Blarney Street Pollinator Path

Molly Garvey, of the Blarney Street Pollinator Path group, tells us about how a neighbourhood came together to help pollinators in Cork City


The Blarney St Pollinator Path sticker (Aaron Ross)

It started with a rotten fence. In the second week of the first pandemic lockdown in 2020, a fence fell down and two back gardens in the heart of Cork City were suddenly connected. At the same time, building works were beginning on a neighbouring house and for a short time, all three back gardens were connected. Something happened: the neighbours learned each other’s first names and more wildlife began to arrive in the gardens.

A short Google search showed that Blarney St is both a tarmacadamed road but also a ‘green street’ of back gardens. And so, after many lockdowns, 5km runs and some neighbour bubbling, at the beginning of April 2023 a group of neighbours gathered to create Blarney Street’s first Pollinator Path.


The Place

Blarney Street is a diverse community made up of Cork families that have been there for generations; international residents; students who are passing through during their brief years of study; and everything in between. It is on the north side of the city and is connected to the bustling Shandon street, which was once the main road into the city centre from the north of the county.

Blarney Street, Cork City, on Google Maps

There are roughly 300 south-facing houses on Blarney St. and most have gardens. The area has a strong history of community action. Blarney St and Surrounding Areas Community Association has supported the community for the last forty years, bringing the area together around sports and social activities, as well as making sure the needs of the area are heard at council level.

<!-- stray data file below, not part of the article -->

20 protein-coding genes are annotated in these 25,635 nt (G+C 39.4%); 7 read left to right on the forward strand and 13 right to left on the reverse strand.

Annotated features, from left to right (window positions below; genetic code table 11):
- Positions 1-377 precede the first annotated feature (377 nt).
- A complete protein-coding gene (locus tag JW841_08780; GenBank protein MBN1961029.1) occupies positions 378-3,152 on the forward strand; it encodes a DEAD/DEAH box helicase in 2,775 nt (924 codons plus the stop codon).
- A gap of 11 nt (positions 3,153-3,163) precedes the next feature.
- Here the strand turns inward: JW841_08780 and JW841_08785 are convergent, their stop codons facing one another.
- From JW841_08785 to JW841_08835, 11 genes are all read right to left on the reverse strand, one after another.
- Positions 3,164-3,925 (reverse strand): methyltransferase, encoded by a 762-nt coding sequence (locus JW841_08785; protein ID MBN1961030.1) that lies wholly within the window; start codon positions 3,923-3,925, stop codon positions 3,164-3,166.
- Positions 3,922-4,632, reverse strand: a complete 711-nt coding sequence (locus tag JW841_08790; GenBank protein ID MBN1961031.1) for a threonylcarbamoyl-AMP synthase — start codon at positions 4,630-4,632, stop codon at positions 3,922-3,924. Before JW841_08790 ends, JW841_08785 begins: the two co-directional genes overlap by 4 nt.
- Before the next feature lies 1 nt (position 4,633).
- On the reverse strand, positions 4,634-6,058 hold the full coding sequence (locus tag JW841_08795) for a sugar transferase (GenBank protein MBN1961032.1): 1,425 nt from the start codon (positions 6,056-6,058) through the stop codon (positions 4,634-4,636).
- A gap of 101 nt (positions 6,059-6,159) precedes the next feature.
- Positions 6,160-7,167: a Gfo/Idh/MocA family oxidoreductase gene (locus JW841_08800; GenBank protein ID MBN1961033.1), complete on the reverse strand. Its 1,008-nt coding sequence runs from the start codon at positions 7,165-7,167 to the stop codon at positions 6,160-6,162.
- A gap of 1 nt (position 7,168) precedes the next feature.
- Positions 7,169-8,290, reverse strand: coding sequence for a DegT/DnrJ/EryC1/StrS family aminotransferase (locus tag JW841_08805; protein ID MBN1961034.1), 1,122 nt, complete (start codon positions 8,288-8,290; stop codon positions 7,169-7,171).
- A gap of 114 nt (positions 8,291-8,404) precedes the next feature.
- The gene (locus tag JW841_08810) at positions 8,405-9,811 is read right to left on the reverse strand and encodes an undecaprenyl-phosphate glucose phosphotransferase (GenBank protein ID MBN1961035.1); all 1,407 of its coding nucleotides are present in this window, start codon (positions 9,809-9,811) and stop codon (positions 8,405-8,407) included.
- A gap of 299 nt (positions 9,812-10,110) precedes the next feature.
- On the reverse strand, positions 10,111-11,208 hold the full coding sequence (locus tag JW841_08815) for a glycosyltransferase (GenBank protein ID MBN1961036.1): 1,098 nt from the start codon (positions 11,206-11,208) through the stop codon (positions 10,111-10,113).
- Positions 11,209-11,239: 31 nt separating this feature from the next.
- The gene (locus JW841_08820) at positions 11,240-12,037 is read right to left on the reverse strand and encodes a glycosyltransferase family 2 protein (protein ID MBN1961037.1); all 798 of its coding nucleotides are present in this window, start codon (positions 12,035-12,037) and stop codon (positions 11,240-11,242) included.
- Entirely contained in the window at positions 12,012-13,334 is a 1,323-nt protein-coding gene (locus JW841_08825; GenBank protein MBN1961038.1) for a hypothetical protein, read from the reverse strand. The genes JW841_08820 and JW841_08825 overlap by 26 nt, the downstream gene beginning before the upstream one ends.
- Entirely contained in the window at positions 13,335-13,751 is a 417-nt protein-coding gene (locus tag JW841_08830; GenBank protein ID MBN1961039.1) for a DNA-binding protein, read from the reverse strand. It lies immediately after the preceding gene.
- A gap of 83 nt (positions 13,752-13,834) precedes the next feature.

The Idea

The Idea behind the Pollinator Path is simple. All we asked people to do was: 

Pick a place

Mow less

Spray less (pesticides)

The intended outcomes were to connect neighbours around a cause and to provide a pathway for wild pollinators to pass through. To do this, we worked with a local designer, Aaron Ross, to create eco-friendly window stickers. We then organised door-to-door visits over a series of nights to have friendly chats, hand out the stickers and an information leaflet, and invite neighbours to make their garden part of the Pollinator Path.


Blarney St residents on a Pollinator Path flyering evening.

What was the impact?

“I am delighted to discover that I am part of the Blarney St Pollinator Path” Blarney St resident.

“The Blarney St Pollinator Path not only increased awareness of the importance of supporting our pollinators, it was also a wonderful way of meeting more neighbours and developing our community.” Blarney St. resident.

“I am really delighted to support a unique community project that promotes the All-Ireland Pollinator Plan and is creating a template for other communities to deliver their own pollinator paths in the near future within Cork City” Rosemarie McDonald, Biodiversity Officer, Cork City Council.


Tips for Setting Up a Pollinator Path

Value Local News Channels: The local paper is the best place to get the word out. An example of our local announcement.

Set up a simple online presence: For us, we created a standalone Gmail account.

Stack your actions: Who is doing something similar and can you partner with them? We connected with the Blarney St Tidy Streets group to share our social media announcements through their Twitter account and to share our announcements through the community WhatsApp group.

What Next? Have an idea of what happens next. For us, we are curious if we can turn our Tidy Streets group into a Wild Streets group and combine caring for the street with making it wildlife friendly.


Further information

If you would like to get involved, please email [email protected]

This initiative is generously supported by Blarney St and Surrounding Areas Community Centre and Cork City Council. Window sticker design by Aaron Ross @aaross_creative

Blarney St. Pollinator Path Information Poster




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